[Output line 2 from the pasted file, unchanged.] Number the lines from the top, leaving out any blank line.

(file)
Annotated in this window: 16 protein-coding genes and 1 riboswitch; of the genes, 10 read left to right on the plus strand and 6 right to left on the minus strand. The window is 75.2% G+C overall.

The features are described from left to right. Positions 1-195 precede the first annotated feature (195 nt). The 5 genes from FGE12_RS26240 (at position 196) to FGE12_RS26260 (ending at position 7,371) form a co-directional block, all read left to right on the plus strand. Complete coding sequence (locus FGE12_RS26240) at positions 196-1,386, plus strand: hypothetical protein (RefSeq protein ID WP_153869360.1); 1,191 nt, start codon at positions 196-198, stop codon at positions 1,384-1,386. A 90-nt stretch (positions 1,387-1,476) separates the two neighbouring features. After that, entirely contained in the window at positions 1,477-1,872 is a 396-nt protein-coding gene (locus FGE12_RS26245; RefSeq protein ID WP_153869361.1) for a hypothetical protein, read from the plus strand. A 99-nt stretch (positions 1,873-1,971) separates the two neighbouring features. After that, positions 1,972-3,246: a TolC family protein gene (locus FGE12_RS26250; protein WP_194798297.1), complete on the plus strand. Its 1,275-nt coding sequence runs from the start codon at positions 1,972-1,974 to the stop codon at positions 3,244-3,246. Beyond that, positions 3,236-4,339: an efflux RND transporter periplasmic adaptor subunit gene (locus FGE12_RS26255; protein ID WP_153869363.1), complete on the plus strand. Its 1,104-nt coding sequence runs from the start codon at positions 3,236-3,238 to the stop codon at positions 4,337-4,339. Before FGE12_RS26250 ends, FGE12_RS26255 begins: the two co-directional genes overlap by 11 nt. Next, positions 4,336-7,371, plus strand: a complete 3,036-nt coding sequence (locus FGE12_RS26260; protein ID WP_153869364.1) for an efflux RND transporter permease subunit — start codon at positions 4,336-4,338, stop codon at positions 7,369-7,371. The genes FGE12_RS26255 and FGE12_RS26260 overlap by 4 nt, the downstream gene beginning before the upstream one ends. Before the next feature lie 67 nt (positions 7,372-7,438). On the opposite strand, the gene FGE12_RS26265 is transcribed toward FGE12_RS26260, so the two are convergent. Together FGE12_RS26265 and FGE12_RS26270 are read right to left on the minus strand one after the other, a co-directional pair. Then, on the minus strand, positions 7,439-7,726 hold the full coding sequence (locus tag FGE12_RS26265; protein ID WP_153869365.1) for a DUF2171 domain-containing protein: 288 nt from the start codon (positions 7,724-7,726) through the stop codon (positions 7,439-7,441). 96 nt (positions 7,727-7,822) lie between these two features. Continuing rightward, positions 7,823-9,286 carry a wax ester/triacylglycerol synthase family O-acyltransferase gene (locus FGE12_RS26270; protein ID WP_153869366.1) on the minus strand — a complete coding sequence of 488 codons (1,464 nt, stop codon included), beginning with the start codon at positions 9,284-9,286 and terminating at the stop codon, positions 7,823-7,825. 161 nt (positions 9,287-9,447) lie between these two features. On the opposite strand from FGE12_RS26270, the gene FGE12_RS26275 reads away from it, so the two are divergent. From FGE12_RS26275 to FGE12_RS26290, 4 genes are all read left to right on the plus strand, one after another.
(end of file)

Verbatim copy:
The features are described from left to right. Positions 1-195 precede the first annotated feature (195 nt). The 5 genes from FGE12_RS26240 (at position 196) to FGE12_RS26260 (ending at position 7,371) form a co-directional block, all read left to right on the plus strand. Complete coding sequence (locus FGE12_RS26240) at positions 196-1,386, plus strand: hypothetical protein (RefSeq protein ID WP_153869360.1); 1,191 nt, start codon at positions 196-198, stop codon at positions 1,384-1,386. A 90-nt stretch (positions 1,387-1,476) separates the two neighbouring features. After that, entirely contained in the window at positions 1,477-1,872 is a 396-nt protein-coding gene (locus FGE12_RS26245; RefSeq protein ID WP_153869361.1) for a hypothetical protein, read from the plus strand. A 99-nt stretch (positions 1,873-1,971) separates the two neighbouring features. After that, positions 1,972-3,246: a TolC family protein gene (locus FGE12_RS26250; protein WP_194798297.1), complete on the plus strand. Its 1,275-nt coding sequence runs from the start codon at positions 1,972-1,974 to the stop codon at positions 3,244-3,246. Beyond that, positions 3,236-4,339: an efflux RND transporter periplasmic adaptor subunit gene (locus FGE12_RS26255; protein ID WP_153869363.1), complete on the plus strand. Its 1,104-nt coding sequence runs from the start codon at positions 3,236-3,238 to the stop codon at positions 4,337-4,339. Before FGE12_RS26250 ends, FGE12_RS26255 begins: the two co-directional genes overlap by 11 nt. Next, positions 4,336-7,371, plus strand: a complete 3,036-nt coding sequence (locus FGE12_RS26260; protein ID WP_153869364.1) for an efflux RND transporter permease subunit — start codon at positions 4,336-4,338, stop codon at positions 7,369-7,371. The genes FGE12_RS26255 and FGE12_RS26260 overlap by 4 nt, the downstream gene beginning before the upstream one ends. Before the next feature lie 67 nt (positions 7,372-7,438). On the opposite strand, the gene FGE12_RS26265 is transcribed toward FGE12_RS26260, so the two are convergent. Together FGE12_RS26265 and FGE12_RS26270 are read right to left on the minus strand one after the other, a co-directional pair. Then, on the minus strand, positions 7,439-7,726 hold the full coding sequence (locus tag FGE12_RS26265; protein ID WP_153869365.1) for a DUF2171 domain-containing protein: 288 nt from the start codon (positions 7,724-7,726) through the stop codon (positions 7,439-7,441). 96 nt (positions 7,727-7,822) lie between these two features. Continuing rightward, positions 7,823-9,286 carry a wax ester/triacylglycerol synthase family O-acyltransferase gene (locus FGE12_RS26270; protein ID WP_153869366.1) on the minus strand — a complete coding sequence of 488 codons (1,464 nt, stop codon included), beginning with the start codon at positions 9,284-9,286 and terminating at the stop codon, positions 7,823-7,825. 161 nt (positions 9,287-9,447) lie between these two features. On the opposite strand from FGE12_RS26270, the gene FGE12_RS26275 reads away from it, so the two are divergent. From FGE12_RS26275 to FGE12_RS26290, 4 genes are all read left to right on the plus strand, one after another.